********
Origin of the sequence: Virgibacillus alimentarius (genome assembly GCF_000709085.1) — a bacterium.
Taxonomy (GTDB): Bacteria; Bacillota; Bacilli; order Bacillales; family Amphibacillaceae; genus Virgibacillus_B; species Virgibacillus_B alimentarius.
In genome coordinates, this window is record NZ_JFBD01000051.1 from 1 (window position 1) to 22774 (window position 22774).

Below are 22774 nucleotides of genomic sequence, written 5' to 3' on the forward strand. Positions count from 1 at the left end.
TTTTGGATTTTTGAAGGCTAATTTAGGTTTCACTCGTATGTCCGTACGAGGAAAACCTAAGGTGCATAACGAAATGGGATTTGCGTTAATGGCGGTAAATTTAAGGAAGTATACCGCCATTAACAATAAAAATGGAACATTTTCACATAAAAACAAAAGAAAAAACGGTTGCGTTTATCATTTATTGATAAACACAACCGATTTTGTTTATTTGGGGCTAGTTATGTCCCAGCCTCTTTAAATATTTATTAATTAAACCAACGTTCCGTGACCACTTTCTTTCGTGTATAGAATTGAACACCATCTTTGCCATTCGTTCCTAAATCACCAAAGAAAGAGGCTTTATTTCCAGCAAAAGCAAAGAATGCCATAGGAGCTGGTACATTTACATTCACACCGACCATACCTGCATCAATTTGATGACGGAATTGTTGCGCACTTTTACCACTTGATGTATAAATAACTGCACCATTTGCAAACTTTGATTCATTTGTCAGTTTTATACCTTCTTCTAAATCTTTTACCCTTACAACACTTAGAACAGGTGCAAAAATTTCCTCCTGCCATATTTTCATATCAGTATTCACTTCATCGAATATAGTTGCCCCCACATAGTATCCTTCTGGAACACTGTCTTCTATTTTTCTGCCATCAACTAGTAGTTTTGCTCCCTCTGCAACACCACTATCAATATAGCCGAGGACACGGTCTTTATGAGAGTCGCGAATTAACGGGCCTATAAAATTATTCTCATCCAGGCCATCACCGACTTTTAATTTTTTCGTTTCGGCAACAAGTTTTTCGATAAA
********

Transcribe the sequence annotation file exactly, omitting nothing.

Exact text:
Origin of the sequence: Virgibacillus alimentarius (genome assembly GCF_000709085.1) — a bacterium.
Taxonomy (GTDB): Bacteria; Bacillota; Bacilli; order Bacillales; family Amphibacillaceae; genus Virgibacillus_B; species Virgibacillus_B alimentarius.
In genome coordinates, this window is record NZ_JFBD01000051.1 from 1 (window position 1) to 22774 (window position 22774).

Below are 22774 nucleotides of genomic sequence, written 5' to 3' on the forward strand. Positions count from 1 at the left end.
TTTTGGATTTTTGAAGGCTAATTTAGGTTTCACTCGTATGTCCGTACGAGGAAAACCTAAGGTGCATAACGAAATGGGATTTGCGTTAATGGCGGTAAATTTAAGGAAGTATACCGCCATTAACAATAAAAATGGAACATTTTCACATAAAAACAAAAGAAAAAACGGTTGCGTTTATCATTTATTGATAAACACAACCGATTTTGTTTATTTGGGGCTAGTTATGTCCCAGCCTCTTTAAATATTTATTAATTAAACCAACGTTCCGTGACCACTTTCTTTCGTGTATAGAATTGAACACCATCTTTGCCATTCGTTCCTAAATCACCAAAGAAAGAGGCTTTATTTCCAGCAAAAGCAAAGAATGCCATAGGAGCTGGTACATTTACATTCACACCGACCATACCTGCATCAATTTGATGACGGAATTGTTGCGCACTTTTACCACTTGATGTATAAATAACTGCACCATTTGCAAACTTTGATTCATTTGTCAGTTTTATACCTTCTTCTAAATCTTTTACCCTTACAACACTTAGAACAGGTGCAAAAATTTCCTCCTGCCATATTTTCATATCAGTATTCACTTCATCGAATATAGTTGCCCCCACATAGTATCCTTCTGGAACACTGTCTTCTATTTTTCTGCCATCAACTAGTAGTTTTGCTCCCTCTGCAACACCACTATCAATATAGCCGAGGACACGGTCTTTATGAGAGTCGCGAATTAACGGGCCTATAAAATTATTCTCATCCAGGCCATCACCGACTTTTAATTTTTTCGTTTCGGCAACAAGTTTTTCGATAAA